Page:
By John Rodriguez, Steve Xu, Florian Lecarpentier, and Alex Wang
New smartphone apps have been developed to help hotels offer last minute, discounted hotel bookings. The company HotelTonight was the innovator of this business, which has now expanded into Europe and 10 countries around the world, offering a new set of deals daily. The vacant hotel rooms appear on the day, a day in advance, or up to a week before travel to the app. The user can then filter by cost, location, and rating for hotels they are looking for. Another new service is Hot Hotels, targeting young business professionals looking to go on a trip. With over 100,000 people downloading the app, the hotel booking apps are part of new trends in the market. More people are looking for the best possible deals due to the economy and experience “on demand consumption”, or the need to access everything immediately via smartphone.
Hoteliers are embracing the new apps as a way to reduce the loss from empty rooms. While hotel room occupancy rates have risen close to the levels before the recession, hotels are looking for those rates to continue to rise, as business traveling increases into the spring season. With more customers using the hotel booking apps, hotels could further increase those rates and associated revenues.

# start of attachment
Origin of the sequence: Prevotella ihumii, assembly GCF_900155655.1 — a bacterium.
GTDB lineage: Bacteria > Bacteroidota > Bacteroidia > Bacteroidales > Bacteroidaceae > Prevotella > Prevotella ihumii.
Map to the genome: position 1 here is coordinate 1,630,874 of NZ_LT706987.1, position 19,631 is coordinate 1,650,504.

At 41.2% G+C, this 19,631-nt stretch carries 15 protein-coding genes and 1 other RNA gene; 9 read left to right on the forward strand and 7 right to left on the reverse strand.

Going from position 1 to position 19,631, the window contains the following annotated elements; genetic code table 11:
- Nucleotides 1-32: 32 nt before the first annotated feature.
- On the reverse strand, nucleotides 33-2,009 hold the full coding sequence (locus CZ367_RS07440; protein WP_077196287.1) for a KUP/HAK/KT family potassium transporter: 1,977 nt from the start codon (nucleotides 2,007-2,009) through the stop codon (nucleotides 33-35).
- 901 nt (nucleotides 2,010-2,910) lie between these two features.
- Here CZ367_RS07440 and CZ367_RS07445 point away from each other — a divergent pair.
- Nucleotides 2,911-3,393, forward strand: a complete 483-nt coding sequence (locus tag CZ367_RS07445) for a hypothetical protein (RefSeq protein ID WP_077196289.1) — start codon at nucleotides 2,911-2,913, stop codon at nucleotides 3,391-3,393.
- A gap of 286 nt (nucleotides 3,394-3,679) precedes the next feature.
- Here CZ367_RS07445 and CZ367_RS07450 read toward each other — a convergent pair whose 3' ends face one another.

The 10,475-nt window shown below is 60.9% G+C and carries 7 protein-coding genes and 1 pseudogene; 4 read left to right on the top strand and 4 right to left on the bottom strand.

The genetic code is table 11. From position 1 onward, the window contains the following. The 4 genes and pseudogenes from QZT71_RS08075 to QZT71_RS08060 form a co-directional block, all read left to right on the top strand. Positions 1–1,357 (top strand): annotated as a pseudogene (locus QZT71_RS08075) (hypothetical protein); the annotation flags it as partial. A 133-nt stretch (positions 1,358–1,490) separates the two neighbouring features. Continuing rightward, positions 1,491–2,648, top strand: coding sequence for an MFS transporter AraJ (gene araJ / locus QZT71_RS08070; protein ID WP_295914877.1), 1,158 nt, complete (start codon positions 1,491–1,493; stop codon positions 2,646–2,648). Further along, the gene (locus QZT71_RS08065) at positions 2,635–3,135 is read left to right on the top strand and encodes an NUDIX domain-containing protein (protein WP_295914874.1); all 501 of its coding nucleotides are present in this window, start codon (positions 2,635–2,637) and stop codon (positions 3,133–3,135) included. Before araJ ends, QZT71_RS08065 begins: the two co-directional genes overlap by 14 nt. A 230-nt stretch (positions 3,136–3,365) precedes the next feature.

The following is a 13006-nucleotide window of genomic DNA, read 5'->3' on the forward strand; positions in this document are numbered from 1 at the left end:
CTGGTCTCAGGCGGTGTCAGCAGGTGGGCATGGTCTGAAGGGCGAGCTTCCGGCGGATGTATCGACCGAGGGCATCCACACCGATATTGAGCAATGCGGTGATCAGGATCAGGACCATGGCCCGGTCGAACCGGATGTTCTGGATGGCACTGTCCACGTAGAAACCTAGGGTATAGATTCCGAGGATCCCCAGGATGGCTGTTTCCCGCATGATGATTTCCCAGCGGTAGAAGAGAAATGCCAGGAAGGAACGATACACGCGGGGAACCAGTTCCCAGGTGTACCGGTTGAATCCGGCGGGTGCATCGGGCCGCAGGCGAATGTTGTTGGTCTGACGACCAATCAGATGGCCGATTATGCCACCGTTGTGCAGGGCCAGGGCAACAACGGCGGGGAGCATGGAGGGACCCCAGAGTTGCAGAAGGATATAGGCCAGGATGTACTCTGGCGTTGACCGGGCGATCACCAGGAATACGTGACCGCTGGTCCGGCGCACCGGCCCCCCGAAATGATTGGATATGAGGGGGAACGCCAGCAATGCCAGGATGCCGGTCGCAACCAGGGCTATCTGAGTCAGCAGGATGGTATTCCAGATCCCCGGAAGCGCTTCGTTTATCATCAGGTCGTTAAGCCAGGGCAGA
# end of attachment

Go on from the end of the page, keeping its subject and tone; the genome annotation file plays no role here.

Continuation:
With these new apps, a majority of us have gotten used to checking online to find the best travel deals. However some of us are completely unaware that these so-called deals may be less of a bargain than we thought. What these new app users should know is that recently, big name online travel sites such as Expedia and Priceline colluded with the world’s largest hotel chains over the “best match guarantee.” This price matching guarantee actually boils down to price fixing, a standard minimum number set and agreed by both parties to benefit both players rather than consumers. In other words, online travel sites that market themselves as the best source for cheapest hotel rooms are creating the illusion that savvy consumers who research online find the best deals, when in fact the situation is completely false. Lawsuits have been filed for the illegal action of tacit collusion between hotels and sites such as Travelocity because their business strategy allowed price to be determined by the hotels, not by the market. At the end of the day, good business practices bring long term profit. Hotels like Hilton and Marriott face the consequences along with the same online travel sites that made those apps.